A few interesting finds today, from prehistory through Roman and Byzantine times, up to modern recreations which are always fun — especially when alcohol is involved!
We’ll start chronologically (or else I might lose you to the wine) with a 57,000 year wolf pup. A Canadian Gold Miner Finds 57,000-Year-Old Wolf Pup Still Covered in Fur, which is one of the most complete and oldest finds of this type.
One of the interesting points of the story, is the way this discovery was handled correctly — from the miners calling the palaeontologists, to the palaeontologists collaborating with Yukon first nations people.
Considering the amazing level of preservation, analysis of the remains shed a l lot of light about wolf populations over the ages and their diets. If you like wolves and palaeontology, you’ll undoubtedly enjoy the article.
Jumping forward to the end of the Roman (Byzantine) empire, a treasure trove from Tatar plunder was discovered in a Bulgarian fortress on the coast of the Black Sea. The 14th and 15th century were tumultuous, with repeated invasions from Tatars (Mongols) followed by Ottoman Turks into Asia Minor (Turkey) and the Balkans, eventually leading to the demise of the Eastern Roman Empire (aka Byzantium).
A small clay pot was discovered under the floor at the Kaliakra fortress, in a building which was burned down at the end of the 14th century. The pot contained almost 1,000 gold, silver, and bronze artifacts, including coins, rings, earrings, and buttons.
It gives a window not only into the disintegration of the Bulgarian empire in the face of waves of invading hordes, but also about trade networks in the preceding centuries. Both links contain quite a bit about the Balkan history in those eras.
Now back to our favourite Roman period. First, a discussion about Romulus, the mythical founder of Rome. This article about whether he really existed, is an excellent survey of the cases for and against the reality of the person.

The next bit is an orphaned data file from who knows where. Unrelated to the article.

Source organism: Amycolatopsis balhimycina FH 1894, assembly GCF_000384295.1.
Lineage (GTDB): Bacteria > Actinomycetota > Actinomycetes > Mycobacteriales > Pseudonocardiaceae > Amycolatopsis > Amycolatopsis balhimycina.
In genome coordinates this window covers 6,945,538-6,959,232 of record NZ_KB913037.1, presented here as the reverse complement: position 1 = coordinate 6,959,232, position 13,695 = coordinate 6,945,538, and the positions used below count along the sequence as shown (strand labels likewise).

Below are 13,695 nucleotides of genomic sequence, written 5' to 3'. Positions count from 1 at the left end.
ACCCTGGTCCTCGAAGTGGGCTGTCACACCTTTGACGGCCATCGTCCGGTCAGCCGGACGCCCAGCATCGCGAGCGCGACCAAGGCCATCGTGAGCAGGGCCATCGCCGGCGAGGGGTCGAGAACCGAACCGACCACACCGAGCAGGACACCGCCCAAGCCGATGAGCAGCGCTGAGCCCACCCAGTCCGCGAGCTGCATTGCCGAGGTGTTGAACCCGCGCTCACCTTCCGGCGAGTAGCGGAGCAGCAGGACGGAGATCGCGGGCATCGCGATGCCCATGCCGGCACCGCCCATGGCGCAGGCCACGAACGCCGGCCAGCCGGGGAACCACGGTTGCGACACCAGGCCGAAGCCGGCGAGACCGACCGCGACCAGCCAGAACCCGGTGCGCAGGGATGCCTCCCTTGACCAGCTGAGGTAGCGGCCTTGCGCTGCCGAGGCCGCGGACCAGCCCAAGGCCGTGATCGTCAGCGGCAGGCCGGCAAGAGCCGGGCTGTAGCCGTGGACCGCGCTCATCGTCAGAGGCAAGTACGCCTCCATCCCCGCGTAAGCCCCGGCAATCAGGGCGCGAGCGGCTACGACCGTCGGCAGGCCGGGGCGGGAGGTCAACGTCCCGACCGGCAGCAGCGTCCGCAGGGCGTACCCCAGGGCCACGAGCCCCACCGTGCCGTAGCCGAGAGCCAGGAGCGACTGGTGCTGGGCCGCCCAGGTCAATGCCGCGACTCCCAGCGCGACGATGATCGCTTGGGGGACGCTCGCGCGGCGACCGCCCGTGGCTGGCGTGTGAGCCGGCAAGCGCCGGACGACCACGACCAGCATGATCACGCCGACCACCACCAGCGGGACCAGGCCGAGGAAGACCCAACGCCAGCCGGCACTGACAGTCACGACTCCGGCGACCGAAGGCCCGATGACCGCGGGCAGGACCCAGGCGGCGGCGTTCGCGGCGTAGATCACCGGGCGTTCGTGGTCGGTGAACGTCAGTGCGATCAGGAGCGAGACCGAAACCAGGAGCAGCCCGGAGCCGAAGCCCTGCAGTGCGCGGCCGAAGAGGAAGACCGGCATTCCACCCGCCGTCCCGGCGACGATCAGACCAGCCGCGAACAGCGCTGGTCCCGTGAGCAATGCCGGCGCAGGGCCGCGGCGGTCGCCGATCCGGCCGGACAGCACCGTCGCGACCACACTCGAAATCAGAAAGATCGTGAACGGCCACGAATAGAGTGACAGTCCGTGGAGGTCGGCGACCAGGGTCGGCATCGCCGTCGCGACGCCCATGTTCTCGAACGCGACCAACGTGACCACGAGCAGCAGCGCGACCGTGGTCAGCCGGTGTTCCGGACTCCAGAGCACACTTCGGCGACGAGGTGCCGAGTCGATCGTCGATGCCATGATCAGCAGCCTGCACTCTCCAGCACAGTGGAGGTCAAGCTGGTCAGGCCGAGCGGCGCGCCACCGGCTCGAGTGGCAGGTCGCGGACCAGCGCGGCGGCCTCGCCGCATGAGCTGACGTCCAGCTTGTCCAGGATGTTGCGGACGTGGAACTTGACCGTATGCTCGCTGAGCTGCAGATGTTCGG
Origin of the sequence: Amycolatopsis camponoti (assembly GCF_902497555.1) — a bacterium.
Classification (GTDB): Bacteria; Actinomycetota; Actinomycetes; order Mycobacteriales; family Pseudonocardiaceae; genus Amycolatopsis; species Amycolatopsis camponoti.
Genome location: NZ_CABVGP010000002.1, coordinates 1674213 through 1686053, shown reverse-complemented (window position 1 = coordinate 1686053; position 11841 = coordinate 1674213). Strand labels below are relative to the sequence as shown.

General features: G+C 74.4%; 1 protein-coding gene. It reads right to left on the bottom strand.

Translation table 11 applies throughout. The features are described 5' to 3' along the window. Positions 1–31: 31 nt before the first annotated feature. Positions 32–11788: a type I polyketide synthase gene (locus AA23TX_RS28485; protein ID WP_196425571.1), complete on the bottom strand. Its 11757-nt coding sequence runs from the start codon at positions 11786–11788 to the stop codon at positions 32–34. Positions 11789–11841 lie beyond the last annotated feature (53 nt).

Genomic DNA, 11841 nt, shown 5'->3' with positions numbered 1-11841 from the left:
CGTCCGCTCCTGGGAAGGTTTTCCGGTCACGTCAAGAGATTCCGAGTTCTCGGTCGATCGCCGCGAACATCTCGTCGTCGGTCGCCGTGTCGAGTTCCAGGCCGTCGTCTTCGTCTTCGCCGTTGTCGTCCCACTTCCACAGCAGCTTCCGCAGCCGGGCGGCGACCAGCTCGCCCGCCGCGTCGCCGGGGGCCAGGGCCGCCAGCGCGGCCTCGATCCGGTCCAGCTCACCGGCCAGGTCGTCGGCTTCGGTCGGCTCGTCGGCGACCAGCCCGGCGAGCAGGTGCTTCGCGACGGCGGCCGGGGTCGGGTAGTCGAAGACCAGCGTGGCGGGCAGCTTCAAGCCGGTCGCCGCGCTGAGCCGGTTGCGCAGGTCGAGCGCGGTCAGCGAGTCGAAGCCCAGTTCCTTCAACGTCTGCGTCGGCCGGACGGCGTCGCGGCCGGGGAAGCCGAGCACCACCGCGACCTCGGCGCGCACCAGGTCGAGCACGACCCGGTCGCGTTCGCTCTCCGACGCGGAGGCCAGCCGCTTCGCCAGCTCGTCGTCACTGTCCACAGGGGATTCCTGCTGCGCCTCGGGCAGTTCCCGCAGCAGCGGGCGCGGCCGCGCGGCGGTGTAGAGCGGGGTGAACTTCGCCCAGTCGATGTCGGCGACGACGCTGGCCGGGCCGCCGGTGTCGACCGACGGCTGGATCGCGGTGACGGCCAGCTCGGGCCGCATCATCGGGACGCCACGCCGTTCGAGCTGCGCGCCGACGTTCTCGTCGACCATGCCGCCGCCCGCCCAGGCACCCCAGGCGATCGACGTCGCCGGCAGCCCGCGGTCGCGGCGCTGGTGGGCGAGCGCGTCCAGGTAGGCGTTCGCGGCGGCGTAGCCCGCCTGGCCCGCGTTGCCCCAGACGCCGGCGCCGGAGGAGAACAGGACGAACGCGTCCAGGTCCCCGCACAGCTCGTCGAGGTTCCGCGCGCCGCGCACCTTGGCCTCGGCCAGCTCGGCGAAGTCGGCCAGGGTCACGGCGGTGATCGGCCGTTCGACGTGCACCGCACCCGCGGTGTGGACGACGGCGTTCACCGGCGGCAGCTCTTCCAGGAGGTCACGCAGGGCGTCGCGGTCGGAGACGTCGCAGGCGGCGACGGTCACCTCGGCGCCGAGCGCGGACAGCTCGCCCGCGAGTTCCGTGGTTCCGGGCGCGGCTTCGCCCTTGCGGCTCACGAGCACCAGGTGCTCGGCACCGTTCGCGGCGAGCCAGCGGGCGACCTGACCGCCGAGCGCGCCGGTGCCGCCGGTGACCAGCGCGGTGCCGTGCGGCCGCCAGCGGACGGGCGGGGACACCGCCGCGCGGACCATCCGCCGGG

More than that, it brings a good discussion about potential real-world explanations, and the links between mythology and archaeology. As noted, until the discovery and excavation of Troy in the late 19th century, that whole business was believed to be pure myth as well.
So while there is still no definitive archaeological evidence, the prevalence of foundation myths and the archaeological evidence that was found, suggests that there was certainly some person with a name sounding something like Romulus that was instrumental in establishing the early city. Just because the myths aren’t real in their entirety, doesn’t mean they don’t have a grain of truth.
I particularly love the way Steven Saylor has rendered those early myths in his book Roma. He’s done excellent research into the sources (the same as mentioned in the article), and have constructed a fictional “it could have been that way” story about the foundation of Rome and the early republic. (There is a sequel, Empire, on the period from Augustus to Hadrian, and another, Dominus, is scheduled for publication next year).
I love Saylor’s work, both this series and his Gordianus series. His writing is top-notch research as a background for charming characters and engaging mysteries. If, like me, you like this kind of novels as a springboard into rabbit holes, I highly recommend them.
A moment before we go one to the wine (bear with me here), let us build our appetite. Archaeologists uncovered an ancient street food shop in Pompeii, one with remarkable level of preservation and frescos.
I’m sure fans of Felix have come across the many fast food joints he stops on his endless traipsing around town. These thermopolia, hot-food bars, were the main source of warm food for many citizens: living in large insulae (apartment buildings), what with the risk of fire kitchens were a rarity.